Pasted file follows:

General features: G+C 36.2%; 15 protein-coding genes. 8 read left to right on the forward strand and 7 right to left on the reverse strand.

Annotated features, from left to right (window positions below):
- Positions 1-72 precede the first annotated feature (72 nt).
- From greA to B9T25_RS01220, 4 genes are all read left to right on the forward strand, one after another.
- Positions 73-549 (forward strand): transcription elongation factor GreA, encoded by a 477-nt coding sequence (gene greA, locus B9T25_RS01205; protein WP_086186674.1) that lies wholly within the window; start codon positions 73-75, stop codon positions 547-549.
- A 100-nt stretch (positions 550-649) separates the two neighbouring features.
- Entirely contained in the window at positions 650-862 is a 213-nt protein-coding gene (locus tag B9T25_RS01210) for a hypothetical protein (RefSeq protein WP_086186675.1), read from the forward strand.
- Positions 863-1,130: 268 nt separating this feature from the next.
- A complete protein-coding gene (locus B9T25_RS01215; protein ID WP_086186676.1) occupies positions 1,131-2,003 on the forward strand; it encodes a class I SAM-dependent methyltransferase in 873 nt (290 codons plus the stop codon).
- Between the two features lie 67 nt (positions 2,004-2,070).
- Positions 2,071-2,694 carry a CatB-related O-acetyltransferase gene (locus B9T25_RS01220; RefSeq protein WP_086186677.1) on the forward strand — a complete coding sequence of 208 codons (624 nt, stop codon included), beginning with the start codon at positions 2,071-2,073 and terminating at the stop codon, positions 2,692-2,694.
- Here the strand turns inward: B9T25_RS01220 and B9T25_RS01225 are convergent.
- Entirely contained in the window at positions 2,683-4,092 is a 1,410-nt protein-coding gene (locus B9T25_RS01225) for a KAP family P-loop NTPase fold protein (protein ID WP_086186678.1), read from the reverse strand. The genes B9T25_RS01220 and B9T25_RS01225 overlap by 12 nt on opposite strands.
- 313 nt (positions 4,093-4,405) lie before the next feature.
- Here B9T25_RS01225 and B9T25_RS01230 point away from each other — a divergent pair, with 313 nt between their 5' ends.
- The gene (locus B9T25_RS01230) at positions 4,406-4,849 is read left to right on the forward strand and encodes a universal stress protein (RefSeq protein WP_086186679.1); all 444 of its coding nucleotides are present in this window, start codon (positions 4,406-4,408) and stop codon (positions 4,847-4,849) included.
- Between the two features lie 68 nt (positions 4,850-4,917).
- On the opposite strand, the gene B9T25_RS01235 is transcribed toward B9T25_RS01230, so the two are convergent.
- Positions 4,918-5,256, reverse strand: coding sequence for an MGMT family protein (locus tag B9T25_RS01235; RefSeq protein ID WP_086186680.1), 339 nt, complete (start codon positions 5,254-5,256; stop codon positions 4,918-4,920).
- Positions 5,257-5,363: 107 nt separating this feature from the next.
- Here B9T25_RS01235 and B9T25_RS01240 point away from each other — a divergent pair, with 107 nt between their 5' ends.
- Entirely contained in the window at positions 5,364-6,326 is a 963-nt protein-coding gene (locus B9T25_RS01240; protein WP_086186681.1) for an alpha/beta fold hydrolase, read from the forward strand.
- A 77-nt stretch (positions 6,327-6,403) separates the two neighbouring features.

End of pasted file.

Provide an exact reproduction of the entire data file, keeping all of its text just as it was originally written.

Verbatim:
General features: G+C 36.2%; 15 protein-coding genes. 8 read left to right on the forward strand and 7 right to left on the reverse strand.

Annotated features, from left to right (window positions below):
- Positions 1-72 precede the first annotated feature (72 nt).
- From greA to B9T25_RS01220, 4 genes are all read left to right on the forward strand, one after another.
- Positions 73-549 (forward strand): transcription elongation factor GreA, encoded by a 477-nt coding sequence (gene greA, locus B9T25_RS01205; protein WP_086186674.1) that lies wholly within the window; start codon positions 73-75, stop codon positions 547-549.
- A 100-nt stretch (positions 550-649) separates the two neighbouring features.
- Entirely contained in the window at positions 650-862 is a 213-nt protein-coding gene (locus tag B9T25_RS01210) for a hypothetical protein (RefSeq protein WP_086186675.1), read from the forward strand.
- Positions 863-1,130: 268 nt separating this feature from the next.
- A complete protein-coding gene (locus B9T25_RS01215; protein ID WP_086186676.1) occupies positions 1,131-2,003 on the forward strand; it encodes a class I SAM-dependent methyltransferase in 873 nt (290 codons plus the stop codon).
- Between the two features lie 67 nt (positions 2,004-2,070).
- Positions 2,071-2,694 carry a CatB-related O-acetyltransferase gene (locus B9T25_RS01220; RefSeq protein WP_086186677.1) on the forward strand — a complete coding sequence of 208 codons (624 nt, stop codon included), beginning with the start codon at positions 2,071-2,073 and terminating at the stop codon, positions 2,692-2,694.
- Here the strand turns inward: B9T25_RS01220 and B9T25_RS01225 are convergent.
- Entirely contained in the window at positions 2,683-4,092 is a 1,410-nt protein-coding gene (locus B9T25_RS01225) for a KAP family P-loop NTPase fold protein (protein ID WP_086186678.1), read from the reverse strand. The genes B9T25_RS01220 and B9T25_RS01225 overlap by 12 nt on opposite strands.
- 313 nt (positions 4,093-4,405) lie before the next feature.
- Here B9T25_RS01225 and B9T25_RS01230 point away from each other — a divergent pair, with 313 nt between their 5' ends.
- The gene (locus B9T25_RS01230) at positions 4,406-4,849 is read left to right on the forward strand and encodes a universal stress protein (RefSeq protein WP_086186679.1); all 444 of its coding nucleotides are present in this window, start codon (positions 4,406-4,408) and stop codon (positions 4,847-4,849) included.
- Between the two features lie 68 nt (positions 4,850-4,917).
- On the opposite strand, the gene B9T25_RS01235 is transcribed toward B9T25_RS01230, so the two are convergent.
- Positions 4,918-5,256, reverse strand: coding sequence for an MGMT family protein (locus tag B9T25_RS01235; RefSeq protein ID WP_086186680.1), 339 nt, complete (start codon positions 5,254-5,256; stop codon positions 4,918-4,920).
- Positions 5,257-5,363: 107 nt separating this feature from the next.
- Here B9T25_RS01235 and B9T25_RS01240 point away from each other — a divergent pair, with 107 nt between their 5' ends.
- Entirely contained in the window at positions 5,364-6,326 is a 963-nt protein-coding gene (locus B9T25_RS01240; protein WP_086186681.1) for an alpha/beta fold hydrolase, read from the forward strand.
- A 77-nt stretch (positions 6,327-6,403) separates the two neighbouring features.